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The Rich Get Richer and the Poor Get Poorer, the “Matthew Effect”

Updated: Apr 19, 2021

Have you heard of “The Matthew Effect” credited to sociologists, Richard K. Merton and Harriet Zuckerman? It was named for the bible passage Matthew 25:29: “For to everyone who has, more will be given, and he will have abundance; but from him who does not have, even what he has will be taken away.” The loose transition popularized today is "The rich get richer and the poor get poorer”.


The term has been used to describe the effect that specific learning disabilities such as dyslexia and dysgraphia can have on early readers. The premise is that if a child has difficulty learning to read at an early age and isn’t given the tools and services to improve his or her reading, then there is a likelihood that the child’s reading will decline and it will not only affect school, but will affect that child’s future.


On the other end of the spectrum, children who are quick to learn to read will likely continue reading regularly and at a high level, and are believed to be successful in other areas of their lives. Thus, the rich at reading get richer at reading, and the poor at reading get poorer at reading.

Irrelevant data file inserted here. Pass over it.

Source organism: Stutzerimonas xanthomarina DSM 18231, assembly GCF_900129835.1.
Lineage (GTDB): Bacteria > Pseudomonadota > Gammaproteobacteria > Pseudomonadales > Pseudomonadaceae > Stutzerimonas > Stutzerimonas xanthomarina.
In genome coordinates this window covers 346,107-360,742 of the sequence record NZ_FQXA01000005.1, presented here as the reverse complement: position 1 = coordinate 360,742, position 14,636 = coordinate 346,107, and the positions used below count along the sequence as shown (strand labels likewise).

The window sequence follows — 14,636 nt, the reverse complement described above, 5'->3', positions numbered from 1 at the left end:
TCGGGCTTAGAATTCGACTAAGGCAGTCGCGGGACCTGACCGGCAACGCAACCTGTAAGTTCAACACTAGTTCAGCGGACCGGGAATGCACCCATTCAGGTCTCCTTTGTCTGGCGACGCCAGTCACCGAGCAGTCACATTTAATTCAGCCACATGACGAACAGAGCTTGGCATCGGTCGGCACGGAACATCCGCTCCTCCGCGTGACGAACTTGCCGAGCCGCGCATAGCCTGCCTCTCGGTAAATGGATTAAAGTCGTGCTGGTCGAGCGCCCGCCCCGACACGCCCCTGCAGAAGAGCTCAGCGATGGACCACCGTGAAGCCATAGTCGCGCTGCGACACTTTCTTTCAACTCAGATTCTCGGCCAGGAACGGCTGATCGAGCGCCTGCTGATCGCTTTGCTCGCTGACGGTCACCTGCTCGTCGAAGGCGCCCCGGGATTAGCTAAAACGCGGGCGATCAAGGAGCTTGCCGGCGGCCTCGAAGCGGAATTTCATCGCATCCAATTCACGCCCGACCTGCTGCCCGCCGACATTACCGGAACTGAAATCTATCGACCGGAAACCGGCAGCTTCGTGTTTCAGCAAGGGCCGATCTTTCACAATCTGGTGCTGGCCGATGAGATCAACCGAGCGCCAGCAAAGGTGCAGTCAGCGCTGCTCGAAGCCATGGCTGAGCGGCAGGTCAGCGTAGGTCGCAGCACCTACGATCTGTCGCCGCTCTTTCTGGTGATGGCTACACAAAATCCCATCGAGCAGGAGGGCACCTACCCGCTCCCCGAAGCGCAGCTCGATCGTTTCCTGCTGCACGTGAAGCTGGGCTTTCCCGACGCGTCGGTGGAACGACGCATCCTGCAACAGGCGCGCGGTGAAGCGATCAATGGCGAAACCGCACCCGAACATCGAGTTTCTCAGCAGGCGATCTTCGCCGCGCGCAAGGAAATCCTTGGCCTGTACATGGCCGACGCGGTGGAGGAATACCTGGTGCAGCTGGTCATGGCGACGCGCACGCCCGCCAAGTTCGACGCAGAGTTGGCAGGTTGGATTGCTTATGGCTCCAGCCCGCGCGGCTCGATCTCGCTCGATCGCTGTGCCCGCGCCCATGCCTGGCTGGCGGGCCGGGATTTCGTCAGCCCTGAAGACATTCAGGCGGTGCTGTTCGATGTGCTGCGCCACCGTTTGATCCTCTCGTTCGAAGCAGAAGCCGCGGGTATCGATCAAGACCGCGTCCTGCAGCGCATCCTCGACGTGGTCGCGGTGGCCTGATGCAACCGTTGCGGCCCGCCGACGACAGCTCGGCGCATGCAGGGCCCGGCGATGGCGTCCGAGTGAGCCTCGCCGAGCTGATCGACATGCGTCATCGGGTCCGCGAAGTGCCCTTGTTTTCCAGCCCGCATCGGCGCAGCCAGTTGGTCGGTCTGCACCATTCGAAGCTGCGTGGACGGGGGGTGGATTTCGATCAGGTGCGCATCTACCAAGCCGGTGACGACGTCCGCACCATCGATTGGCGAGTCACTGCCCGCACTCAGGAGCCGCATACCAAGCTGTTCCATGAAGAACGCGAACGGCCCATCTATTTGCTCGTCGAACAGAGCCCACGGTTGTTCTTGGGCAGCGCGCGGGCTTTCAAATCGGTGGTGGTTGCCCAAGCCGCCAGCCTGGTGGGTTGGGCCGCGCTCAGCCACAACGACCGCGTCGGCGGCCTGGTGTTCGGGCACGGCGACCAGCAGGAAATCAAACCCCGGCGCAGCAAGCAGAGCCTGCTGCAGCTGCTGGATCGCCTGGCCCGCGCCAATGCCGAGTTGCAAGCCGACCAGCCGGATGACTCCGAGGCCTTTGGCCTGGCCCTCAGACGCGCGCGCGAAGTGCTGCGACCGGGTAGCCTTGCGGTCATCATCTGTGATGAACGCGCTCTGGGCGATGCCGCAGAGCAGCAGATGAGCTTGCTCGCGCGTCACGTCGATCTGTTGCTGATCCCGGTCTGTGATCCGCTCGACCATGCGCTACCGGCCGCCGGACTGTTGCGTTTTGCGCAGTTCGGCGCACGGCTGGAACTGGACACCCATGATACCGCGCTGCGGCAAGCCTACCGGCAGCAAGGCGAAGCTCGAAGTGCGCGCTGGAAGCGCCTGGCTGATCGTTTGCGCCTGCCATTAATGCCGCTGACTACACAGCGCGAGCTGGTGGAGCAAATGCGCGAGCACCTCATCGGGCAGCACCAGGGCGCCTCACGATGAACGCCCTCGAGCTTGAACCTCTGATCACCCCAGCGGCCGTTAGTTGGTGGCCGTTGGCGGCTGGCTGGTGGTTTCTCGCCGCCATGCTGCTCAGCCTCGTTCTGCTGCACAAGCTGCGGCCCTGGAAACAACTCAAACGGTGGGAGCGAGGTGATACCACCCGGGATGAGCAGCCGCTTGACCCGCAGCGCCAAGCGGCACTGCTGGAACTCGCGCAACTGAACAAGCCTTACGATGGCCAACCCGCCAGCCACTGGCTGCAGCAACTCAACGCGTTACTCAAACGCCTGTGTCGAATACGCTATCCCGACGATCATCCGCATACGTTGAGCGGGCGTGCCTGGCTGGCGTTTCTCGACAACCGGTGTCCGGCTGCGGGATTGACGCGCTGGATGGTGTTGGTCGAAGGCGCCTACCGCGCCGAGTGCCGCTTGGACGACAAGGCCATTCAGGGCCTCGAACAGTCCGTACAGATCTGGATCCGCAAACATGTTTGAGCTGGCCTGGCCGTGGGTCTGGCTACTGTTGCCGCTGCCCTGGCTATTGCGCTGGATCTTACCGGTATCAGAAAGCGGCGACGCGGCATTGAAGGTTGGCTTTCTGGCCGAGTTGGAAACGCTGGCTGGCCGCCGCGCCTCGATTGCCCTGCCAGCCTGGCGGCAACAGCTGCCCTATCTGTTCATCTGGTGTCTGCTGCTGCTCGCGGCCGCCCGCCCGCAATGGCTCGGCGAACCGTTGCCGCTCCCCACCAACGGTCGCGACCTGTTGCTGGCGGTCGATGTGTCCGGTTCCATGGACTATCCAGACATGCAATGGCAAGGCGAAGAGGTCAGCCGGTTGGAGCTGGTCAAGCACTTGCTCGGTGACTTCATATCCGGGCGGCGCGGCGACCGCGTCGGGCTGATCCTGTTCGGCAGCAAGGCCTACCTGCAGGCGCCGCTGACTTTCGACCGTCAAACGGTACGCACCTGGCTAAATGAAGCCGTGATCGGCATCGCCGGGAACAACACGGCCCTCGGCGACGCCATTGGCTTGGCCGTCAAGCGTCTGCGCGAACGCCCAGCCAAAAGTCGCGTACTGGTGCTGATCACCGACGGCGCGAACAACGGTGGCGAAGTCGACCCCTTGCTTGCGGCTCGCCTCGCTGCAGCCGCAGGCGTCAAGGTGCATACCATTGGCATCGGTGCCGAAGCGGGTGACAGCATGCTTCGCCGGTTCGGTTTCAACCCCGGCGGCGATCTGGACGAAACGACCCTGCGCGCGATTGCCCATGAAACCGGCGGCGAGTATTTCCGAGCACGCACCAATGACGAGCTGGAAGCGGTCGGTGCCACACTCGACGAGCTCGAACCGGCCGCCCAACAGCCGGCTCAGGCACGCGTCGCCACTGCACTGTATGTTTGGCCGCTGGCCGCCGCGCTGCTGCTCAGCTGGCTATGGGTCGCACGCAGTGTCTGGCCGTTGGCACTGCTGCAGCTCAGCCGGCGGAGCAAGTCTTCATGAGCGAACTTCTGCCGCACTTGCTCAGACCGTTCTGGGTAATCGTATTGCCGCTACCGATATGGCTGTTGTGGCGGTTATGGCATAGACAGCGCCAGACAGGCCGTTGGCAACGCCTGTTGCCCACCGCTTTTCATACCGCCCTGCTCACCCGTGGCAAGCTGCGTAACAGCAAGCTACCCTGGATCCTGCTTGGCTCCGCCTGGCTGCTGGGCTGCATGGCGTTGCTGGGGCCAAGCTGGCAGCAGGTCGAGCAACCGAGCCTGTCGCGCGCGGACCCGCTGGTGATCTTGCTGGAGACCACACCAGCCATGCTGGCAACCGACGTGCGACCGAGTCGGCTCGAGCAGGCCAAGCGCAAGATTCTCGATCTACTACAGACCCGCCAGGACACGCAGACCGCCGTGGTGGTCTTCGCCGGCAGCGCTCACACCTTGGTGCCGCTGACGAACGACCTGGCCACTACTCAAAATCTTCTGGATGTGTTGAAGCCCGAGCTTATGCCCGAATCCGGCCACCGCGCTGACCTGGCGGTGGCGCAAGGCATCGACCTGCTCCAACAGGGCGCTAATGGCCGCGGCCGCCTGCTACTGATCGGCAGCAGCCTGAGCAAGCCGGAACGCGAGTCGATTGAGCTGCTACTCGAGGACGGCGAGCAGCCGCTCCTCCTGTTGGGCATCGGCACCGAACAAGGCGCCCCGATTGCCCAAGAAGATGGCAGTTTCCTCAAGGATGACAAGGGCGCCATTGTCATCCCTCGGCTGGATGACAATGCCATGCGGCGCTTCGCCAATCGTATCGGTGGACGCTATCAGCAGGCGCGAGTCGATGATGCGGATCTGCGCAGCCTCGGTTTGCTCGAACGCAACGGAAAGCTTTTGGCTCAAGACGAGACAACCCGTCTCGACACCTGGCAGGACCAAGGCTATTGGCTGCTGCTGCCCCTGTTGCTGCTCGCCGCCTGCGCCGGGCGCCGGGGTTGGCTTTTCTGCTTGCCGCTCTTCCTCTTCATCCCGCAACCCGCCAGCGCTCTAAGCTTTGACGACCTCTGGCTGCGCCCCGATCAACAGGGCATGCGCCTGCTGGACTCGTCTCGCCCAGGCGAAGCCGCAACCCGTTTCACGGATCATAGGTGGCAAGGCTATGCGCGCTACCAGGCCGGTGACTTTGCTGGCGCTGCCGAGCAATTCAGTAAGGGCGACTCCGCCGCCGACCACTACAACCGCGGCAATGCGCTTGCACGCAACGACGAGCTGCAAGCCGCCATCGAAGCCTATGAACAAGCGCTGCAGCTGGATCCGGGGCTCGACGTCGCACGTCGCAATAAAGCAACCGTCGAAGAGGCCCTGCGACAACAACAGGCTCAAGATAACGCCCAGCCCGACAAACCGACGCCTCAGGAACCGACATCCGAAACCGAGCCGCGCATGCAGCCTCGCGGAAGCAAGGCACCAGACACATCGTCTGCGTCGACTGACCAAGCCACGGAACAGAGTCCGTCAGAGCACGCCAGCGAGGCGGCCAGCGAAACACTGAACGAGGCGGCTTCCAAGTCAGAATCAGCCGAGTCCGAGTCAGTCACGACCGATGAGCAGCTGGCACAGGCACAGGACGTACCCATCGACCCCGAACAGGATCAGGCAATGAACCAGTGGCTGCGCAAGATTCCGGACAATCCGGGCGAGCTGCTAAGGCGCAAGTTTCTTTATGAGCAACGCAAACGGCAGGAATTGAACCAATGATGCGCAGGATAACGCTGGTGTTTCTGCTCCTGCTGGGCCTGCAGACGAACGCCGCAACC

What can you do? The key is early assessment and services. The child who shows signs at even a pre-K stage of a language based disorder should be assessed in all areas of that suspected learning disorder and the assessments should be conducted by qualified professionals. Talk to your pediatrician if your child hasn't entered school yet. Your child may be eligible for Early Intervention.


Results of the assessments are “data”. If a child is school age and the assessments lead a team to determine that the child is eligible for special education and services and an IEP is in place, data should be carefully tracked over time. If the data show no effective progress in the child’s reading or language based skills, then that child is not receiving the necessary services. Something isn’t working. Don’t delay action.


Do what you can to minimize the Matthew Effect. Catch specific learning disorders for early readers. Conduct thorough assessments. Work with your Team to ensure that your child receives the necessary services. Track the data. If the data show lack of progress, adjust the services.


Regardless of this theory, it is never too late to get your child help. If your student needs assistance and you have questions for a special education attorney, please do not hesitate to contact my office.





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